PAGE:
This kinda ties into the last entry, which discussed the historical context of hurricanes (a.k.a. tropical cyclones if you follow the research literature) in the Ithaca area. Irene, while it had devastating impacts in some towns in the Capital Region and the Catskills, left Tompkins County with 1-2 inches or rain, hardly more notable than a particularly rainy summer day. I went down to southern Connecticut to enjoy being exfoliated by high winds on a beach, and a decent though not amazing storm surge. Then I came back to my Albany home to find roof damage, and a 60-foot ash tree that crashed down in front of the duplex across the street and on top of a Honda Civic. I’ve had better weeks, meteorologically speaking.
As I mentioned previously, the two worst floods in Ithaca occurred quite a long time ago – in 1857 and 1935. However, this is not to say that Ithaca hasn’t been flooded in modern times. The flood control channel down by Cass Park is there for a reason. Also, here’s a youtube video that starts with the flooded intersection of Mitchell and Pine Tree next to East Hill Plaza from way back in December 2010.
But comparatively, that’s small potatoes to some of the floods Ithaca has seen. The 1857 flood was massive. It also hails from a much different time in Ithaca’s history, before the colleges, and when the town itself had a few thousand people. Although sources are severely lacking, the downtown area was underwater for several weeks. This was before the era of effective flood control, and since downtown Ithaca is basically surrounded by steep hills on three sides and a lake on the fourth, the drainage system is about as far from optimal as you can get. Add to that some relatively impervious soil, and it becomes a big soggy problem.
Flooding is not unlikely with the spring thaw, or rapidly evolving early winter storm systems that start off with a warm moist tongue of air, dumping heavy rains before the area freezes over (certifiable proof that Mother Nature hates us all). But the two worst floods are summer events – June 1857 and July 1935, respectively.
The flood of June 17, 1857 seems to be the result of a highly localized warm-season precip event directly on the Six Mile Creek watershed (the creek just south of the Commons), which gives me the impression of a wet microburst or a cloudburst type of event. Both tend to be local and related to intense thunderstorm activity (and here’s a fun thought for when you go to sleep – they are notoriously difficult to forecast, and microbursts are one of the biggest reasons planes won’t land near thunderstorms). Anyway, the raging torrent washed out two dams, whose debris then slammed into the Aurora St. bridge, collapsing its stone arches and sending the whole shebang surging through the town. Hell, you can quote Dear Old Ezra on that one.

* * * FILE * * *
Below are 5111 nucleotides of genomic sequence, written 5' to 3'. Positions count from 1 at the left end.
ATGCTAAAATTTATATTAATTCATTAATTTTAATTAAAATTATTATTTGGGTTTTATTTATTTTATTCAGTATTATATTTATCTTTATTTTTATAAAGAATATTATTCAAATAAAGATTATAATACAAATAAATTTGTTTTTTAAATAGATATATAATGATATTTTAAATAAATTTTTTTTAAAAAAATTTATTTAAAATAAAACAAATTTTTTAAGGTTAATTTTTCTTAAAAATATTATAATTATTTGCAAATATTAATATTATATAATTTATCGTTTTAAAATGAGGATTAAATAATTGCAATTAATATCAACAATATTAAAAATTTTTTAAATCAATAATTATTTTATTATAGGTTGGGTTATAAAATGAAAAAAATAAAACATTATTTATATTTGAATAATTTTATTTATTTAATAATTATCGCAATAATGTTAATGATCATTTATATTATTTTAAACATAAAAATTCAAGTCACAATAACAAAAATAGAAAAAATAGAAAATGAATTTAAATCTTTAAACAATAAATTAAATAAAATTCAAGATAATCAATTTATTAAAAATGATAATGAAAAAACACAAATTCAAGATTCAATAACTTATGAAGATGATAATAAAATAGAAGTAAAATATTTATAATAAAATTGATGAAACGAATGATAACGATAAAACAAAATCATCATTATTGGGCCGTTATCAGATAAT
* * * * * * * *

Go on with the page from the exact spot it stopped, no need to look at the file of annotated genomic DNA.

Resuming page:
Some measures were taken to improve flood control, including more or bigger dams (like the one on Beebe Lake in 1898), and these were damaged by further floods, including events in 1901 and 1905. But nothing quite prepared the ares for the disaster that was the July 1935 flood.
The July 8, 1935 flood, from the descriptions I can find, seem to indicate an intense and prolonged mesoscale convective system (big effin thunderstorm complex), or something of similar intensity, with tropical moisture but nothing TC-based. At the very least, it was definitely associated with thunderstorms on the evening of July 7th, in an area spanning from Hornell to Binghamton.
The 24-hr. rainfall total of 7.9 inches in Ithaca (the weather station was on the Ag Quad) is impressive. The local creeks almost immediately began to flood, and as drainage brought more water through the streams, they began to tear away at their banks, and flood Cayuga Lake downstream. The damage went throughout the county, from homes washed away in Enfield to cottages being washed from the lakeshore up by Trumansburg. A passenger train was stranded, and all the train tracks in the county were washed out or impassable due to debris. Most state parks in the area were badly damaged and downtown was once again flooded. Eleven people lost their lives in Tompkins County as a result of the flood (with 52 being lost in total, and $26 million in damage [1936 dollars, equivalent to $409 million today]). The damage to Ithaca was about $1.8 million in 1936 dollars, or $28 million in 2009 dollars.
As for the university, being on higher ground protected it from the wrath of the waters. Barton Hall was used as an emergency shelter for almost seven hundred people. The damage to campus was estimated at $10,000-$12,000 (1936 dollars, about $250,000 today), mostly due to the hydroelectric plant being flooded and some trail and bridge damage.
So, maybe it’s not on a Biblical scale, but there’s something to be said about living on higher ground and away from creek banks in the Ithaca area. Or you can just look at the Beebe Lake Dam after a good rainstorm to get a faint idea of how much worse it could be.